- - Thursday, October 24, 2019

A brief glance of the various information sources leads one to believe that America is a nation in deep crisis. The public is being told, both in the news and entertainment media, that there is a White House-instigated constitutional crisis in Washington, the economy is rushing headlong into an inevitable recession and that other nations, especially our allies, despise us. The country’s collective nervous breakdown includes a belief that the Earth itself is on the verge of becoming unlivable.

None of that is accurate.

It is true that the opposition to the Trump presidency is unprecedented. Other than the election of Abraham Lincoln, no other transition of power has led to more extraordinary reactions from the opposition party and the bureaucracy. This is not, however, the result of anything the 45th president has done or promised to do in terms of public policy, other than promising to run the nation as the U.S. Constitution mandates.

I covered the inauguration in 2017. There were protesters calling for his impeachment even before he was sworn in. The “crisis” is the result of the refusal by professional Washington to accept the will of the people, eerily misusing the resources of the intelligence services to pursue their partisan purpose.  

Yes, President Trump pulled out of the Paris Climate Accord. The reality is that even if every tenet of that agreement were fully complied with it would make almost no impact on the environment. More to the point, despite the rantings and dire predictions of those who seek to use “Man Made Climate Change” as an excuse to revamp world economics into a socialist model, there remains no convincing evidence that any changes will be severely detrimental or that humans are responsible. 



There can be little doubt that the U.S. economy improved dramatically since this administration assumed power, and that it is the result of its policies. It’s particularly evident in manufacturing, and in the employment statistics, especially for minorities.

The only option for criticism, then, is to predict that it will all soon end in an inevitable recession. Yes, cyclical recessions can and do occur, but the strengthening of America’s financial status, particularly due to President Trump’s energy policies, is solid and enduring.

The nightly news regularly paints a portrait of Washington being isolated from its allies. The reality is far different. Shortly after taking office, the new president received a hero’s reception in Eastern Europe, a region that was deeply relieved to be delivered from President Obama’s appeasement policy in the face of Russian rearmament and its invasions of Georgia and Ukraine. Relations with key allies in the Middle East, especially Israel and Saudi Arabia, have never been better.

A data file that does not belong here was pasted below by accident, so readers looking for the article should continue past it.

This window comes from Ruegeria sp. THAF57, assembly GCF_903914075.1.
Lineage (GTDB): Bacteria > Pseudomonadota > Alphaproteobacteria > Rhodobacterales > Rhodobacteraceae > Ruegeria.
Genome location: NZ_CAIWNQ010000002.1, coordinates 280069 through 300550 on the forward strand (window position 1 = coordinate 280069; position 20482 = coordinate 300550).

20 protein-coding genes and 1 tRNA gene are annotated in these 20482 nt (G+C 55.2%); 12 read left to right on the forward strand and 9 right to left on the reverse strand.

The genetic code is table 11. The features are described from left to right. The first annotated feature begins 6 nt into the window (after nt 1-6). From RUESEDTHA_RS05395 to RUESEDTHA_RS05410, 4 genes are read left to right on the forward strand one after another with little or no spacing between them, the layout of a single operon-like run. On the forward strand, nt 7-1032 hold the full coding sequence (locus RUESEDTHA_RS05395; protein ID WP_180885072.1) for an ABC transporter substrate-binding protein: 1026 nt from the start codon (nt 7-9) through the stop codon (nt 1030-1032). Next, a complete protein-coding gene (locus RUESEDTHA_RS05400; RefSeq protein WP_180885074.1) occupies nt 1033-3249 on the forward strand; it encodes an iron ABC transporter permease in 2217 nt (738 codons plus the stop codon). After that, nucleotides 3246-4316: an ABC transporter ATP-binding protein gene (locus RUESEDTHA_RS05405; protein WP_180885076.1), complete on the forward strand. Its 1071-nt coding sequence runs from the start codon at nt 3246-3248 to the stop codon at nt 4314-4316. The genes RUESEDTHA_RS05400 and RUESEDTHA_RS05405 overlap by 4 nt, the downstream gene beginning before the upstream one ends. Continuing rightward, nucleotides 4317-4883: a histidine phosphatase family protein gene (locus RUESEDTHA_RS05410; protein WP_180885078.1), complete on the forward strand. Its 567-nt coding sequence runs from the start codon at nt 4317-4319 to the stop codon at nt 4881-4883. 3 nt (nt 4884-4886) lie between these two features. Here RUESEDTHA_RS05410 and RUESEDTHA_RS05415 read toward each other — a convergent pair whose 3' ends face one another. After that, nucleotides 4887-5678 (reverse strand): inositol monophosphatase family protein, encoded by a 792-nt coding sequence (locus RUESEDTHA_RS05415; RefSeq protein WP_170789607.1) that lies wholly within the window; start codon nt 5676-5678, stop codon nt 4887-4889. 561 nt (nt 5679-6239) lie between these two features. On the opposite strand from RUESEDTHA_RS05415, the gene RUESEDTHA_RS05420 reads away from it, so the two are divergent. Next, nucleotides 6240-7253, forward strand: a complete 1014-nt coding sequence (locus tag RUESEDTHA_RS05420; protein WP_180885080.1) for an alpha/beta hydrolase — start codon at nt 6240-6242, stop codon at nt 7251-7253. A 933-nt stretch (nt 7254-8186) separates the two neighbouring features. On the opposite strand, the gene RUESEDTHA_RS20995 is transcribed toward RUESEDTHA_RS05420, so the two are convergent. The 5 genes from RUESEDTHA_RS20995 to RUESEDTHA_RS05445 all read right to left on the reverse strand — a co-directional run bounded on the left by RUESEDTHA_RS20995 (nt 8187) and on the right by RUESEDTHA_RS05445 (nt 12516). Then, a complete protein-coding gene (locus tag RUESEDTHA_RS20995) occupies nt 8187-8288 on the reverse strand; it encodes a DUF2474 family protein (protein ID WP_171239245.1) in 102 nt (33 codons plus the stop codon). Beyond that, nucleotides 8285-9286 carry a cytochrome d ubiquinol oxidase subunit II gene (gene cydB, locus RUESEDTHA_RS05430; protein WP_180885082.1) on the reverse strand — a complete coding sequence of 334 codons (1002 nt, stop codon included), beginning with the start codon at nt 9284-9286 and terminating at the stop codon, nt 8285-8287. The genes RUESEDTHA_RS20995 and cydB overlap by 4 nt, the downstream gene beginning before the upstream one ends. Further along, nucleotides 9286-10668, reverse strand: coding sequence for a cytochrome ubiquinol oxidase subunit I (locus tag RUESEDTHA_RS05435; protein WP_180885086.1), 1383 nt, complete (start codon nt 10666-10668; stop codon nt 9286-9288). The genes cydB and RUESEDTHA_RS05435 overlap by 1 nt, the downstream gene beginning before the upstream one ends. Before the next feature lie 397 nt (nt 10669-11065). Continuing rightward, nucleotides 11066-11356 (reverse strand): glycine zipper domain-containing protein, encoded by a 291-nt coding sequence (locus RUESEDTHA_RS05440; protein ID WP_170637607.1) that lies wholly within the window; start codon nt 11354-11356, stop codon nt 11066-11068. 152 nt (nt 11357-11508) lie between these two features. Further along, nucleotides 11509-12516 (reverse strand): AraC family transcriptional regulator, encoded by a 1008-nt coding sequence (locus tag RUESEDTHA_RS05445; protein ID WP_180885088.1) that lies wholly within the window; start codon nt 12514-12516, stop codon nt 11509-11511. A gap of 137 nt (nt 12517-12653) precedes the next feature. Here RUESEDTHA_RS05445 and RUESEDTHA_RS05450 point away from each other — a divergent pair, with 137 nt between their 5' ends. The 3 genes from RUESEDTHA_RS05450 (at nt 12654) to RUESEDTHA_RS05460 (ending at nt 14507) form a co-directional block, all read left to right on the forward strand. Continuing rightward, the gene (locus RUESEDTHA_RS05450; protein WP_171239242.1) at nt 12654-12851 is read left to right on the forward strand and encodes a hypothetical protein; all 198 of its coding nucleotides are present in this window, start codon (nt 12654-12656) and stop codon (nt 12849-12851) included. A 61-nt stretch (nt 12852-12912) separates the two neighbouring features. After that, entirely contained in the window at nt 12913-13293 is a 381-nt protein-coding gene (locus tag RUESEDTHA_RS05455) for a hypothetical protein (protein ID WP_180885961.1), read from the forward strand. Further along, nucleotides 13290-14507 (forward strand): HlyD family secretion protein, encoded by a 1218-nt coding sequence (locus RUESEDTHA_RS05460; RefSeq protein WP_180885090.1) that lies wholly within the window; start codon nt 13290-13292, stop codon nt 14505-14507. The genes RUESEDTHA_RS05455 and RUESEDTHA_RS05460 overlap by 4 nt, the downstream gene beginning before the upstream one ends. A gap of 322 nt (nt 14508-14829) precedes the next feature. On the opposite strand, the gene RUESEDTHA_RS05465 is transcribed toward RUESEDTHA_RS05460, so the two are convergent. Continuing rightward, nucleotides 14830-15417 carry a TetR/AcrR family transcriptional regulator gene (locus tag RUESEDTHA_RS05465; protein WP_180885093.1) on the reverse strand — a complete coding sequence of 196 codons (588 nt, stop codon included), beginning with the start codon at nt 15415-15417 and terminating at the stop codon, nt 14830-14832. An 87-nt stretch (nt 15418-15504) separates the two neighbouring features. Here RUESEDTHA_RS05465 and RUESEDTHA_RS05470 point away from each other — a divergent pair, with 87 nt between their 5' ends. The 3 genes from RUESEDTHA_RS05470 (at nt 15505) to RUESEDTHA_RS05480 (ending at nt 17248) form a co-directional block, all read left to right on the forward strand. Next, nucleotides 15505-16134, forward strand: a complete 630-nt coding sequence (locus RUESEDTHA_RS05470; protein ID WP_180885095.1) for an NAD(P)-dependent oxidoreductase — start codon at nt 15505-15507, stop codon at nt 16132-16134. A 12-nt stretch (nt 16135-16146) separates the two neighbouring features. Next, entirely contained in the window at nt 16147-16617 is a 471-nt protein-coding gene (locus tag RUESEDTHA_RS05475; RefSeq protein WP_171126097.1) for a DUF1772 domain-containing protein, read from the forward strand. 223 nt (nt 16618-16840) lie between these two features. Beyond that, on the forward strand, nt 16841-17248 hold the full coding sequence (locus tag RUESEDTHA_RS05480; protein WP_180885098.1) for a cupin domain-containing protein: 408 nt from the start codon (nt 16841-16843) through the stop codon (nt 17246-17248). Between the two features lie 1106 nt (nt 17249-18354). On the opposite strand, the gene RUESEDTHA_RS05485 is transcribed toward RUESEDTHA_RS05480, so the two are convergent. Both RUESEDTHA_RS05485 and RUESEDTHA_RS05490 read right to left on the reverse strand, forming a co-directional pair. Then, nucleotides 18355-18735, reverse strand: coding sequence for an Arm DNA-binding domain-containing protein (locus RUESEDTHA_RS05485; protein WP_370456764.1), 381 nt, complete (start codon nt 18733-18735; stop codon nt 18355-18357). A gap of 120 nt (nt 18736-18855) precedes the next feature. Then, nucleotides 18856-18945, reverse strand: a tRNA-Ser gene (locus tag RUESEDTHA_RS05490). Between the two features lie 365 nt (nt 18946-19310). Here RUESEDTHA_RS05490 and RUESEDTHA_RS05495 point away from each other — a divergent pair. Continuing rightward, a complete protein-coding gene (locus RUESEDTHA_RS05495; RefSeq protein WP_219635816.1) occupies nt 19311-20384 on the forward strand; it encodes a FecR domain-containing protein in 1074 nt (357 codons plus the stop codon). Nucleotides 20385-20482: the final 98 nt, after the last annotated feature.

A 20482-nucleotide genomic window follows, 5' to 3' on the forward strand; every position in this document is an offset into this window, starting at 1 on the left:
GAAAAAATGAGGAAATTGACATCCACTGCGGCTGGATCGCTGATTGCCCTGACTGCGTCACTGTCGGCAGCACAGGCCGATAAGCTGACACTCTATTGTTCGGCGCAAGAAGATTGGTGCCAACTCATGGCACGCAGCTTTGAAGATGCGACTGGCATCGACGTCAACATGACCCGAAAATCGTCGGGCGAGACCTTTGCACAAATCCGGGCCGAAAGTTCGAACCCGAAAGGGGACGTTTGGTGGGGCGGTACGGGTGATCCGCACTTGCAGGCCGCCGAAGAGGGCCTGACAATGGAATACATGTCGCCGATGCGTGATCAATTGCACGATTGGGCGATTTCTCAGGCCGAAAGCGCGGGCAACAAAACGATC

Rather than ignore the issue as his predecessors have done, Mr. Trump has confronted China about both its imperialistic designs in the Pacific and its rapacious trade policies. Nations such as Australia, Japan, India and, somewhat reluctantly, the Philippines, have taken notice and are moving closer to the United States.

The administration faces daily charges of racism about its logical stance on enforcing immigration and visa laws by those who ignore the alternative of soaring expense, crime and danger of terrorism.

A Studyfinds survey found that about two in five Americans are stressed out by the political climate, one in five say they’re losing sleep and nearly a third of those surveyed feel views expressed on cable news channels are driving them “crazy.” It termed the impact similar to a public health crisis.

Politics is, of course, a blood sport, not meant for the feint of heart. However, the hyperbolic rhetoric, relentless assaults and frankly misleading allegations that characterize the opposition to the current White House are deeply damaging to the nation. It is a degree of partisanship that puts party gain far over the good of the nation.

• Frank V. Vernuccio Jr. serves as editor in chief of the New York Analysis of Policy & Government.

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